I am, as I noted in a previous post, making my way through Dosse’s dual biography of Deleuze and Guattari. Dosse treats Guattari’s pre-Deleuze life first and then turns to Deleuze’s pre-Guattari life next. Reading about Deleuze’s early childhood and his time in university was interesting. Apparently he and Michel Tournier spent their nights reading Sartre’s Being and Nothingness and felt that his famous “Existentialism is a Humanism” speech to be a betrayal of the passion they felt for that book. It also details his early writings, which he “renounced” in the official bibliography, one of which launched a polemic against Christianity and the interior life seeing it lead up to the modern society of the bourgeoisie. This was obviously a reaction against the spiritualisme that reigned in French philosophy prior to World War II, yet his admiration for Bergson appears to have been in place as early as 1948 when he defended him against François Châtelet and Olivier Revault d’Allonnes while they studied together for the agrégation.
All of this was interesting, but I already had a vague knowledge of these events as one can pick all of this up from his writing and from snippets of his biography you can find in books here and there. His family life was more interesting. I knew from his L’Abécédaire that he had tensions with his family because his father held right-wing views and hated the France of Léon Blum’s Front populaire that allowed workers to encroach on the political and social territory that the petite bourgeoisie had enjoyed. I didn’t realize how pathetic this class hatred was considering that Deleuze’s parents, while enjoying some privileges, were precarious business owners themselves as his father, an engineer, only had one employee and produced some airplane parts. Apparently a major cause of this familial tension had to do with something Deleuze himself never spoke much about in public: the murder of his brother, a resistance fighter, by the Nazis while being transported to a concentration camp. Apparently, “the wrong son died” in his parents’ eyes.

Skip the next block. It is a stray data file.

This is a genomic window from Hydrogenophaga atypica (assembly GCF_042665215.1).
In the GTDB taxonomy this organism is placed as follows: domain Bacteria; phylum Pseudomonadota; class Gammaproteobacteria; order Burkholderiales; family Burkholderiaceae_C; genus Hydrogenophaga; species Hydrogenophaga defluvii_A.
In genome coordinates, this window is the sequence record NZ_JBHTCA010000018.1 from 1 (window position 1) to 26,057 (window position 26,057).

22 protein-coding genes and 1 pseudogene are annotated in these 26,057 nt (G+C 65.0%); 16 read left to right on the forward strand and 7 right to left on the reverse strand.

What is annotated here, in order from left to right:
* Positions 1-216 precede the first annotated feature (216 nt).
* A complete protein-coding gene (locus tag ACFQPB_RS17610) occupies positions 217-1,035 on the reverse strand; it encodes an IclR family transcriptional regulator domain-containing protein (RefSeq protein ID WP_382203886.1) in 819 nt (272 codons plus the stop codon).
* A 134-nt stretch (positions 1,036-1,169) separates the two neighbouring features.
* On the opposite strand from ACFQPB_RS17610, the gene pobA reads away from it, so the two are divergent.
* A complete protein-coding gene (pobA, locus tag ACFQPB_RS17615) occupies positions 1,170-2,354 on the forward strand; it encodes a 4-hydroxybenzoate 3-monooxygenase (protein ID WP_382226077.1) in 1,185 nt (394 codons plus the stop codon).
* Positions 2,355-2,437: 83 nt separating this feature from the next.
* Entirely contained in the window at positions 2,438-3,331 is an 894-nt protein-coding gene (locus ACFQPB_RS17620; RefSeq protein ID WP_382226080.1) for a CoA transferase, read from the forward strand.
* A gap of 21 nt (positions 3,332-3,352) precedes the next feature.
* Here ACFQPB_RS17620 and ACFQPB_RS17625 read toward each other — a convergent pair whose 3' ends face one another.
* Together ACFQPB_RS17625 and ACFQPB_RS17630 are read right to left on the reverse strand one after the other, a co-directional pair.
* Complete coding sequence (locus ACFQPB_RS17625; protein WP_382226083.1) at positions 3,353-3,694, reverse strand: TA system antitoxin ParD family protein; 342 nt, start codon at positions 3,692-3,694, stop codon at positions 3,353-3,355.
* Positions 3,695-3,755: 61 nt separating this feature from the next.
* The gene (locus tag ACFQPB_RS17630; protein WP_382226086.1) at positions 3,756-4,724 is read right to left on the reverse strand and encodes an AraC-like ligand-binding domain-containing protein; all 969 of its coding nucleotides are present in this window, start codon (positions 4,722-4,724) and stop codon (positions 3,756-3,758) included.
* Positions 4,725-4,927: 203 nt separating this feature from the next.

It was disappointing that there was so little discussion of his wife, Fanny, and literally no discussion about how they met (whereas pages and pages were devoted in the Guattari section to his marriage and subsequent affairs). What’s the point of reading a biography if you don’t get any sexual gossip! There was, however, a story about a very strange phobia Deleuze had. Apparently, after passing his agrégation he finally had the economic independence to move out of his parents’ home (he was living with just his mother as his father had passed away some years prior). Dosse goes on to tell us, “He kept from conflictual relationship vis-a-vis his home life a phobia towards every food product with milk, which surprised his friends: [Olivier Revault d’Allonnes explains that] ‘We had invited Gilles to have dinner several times. He always asked the mistress of the house if there was the least drop of milk in the dish and if that was the case, he would not want to eat (Dosse, p. 124).'” Usually one encounters stories about how oddly long his fingernails were, but this phobia has to be the strangest story I’ve read about the man.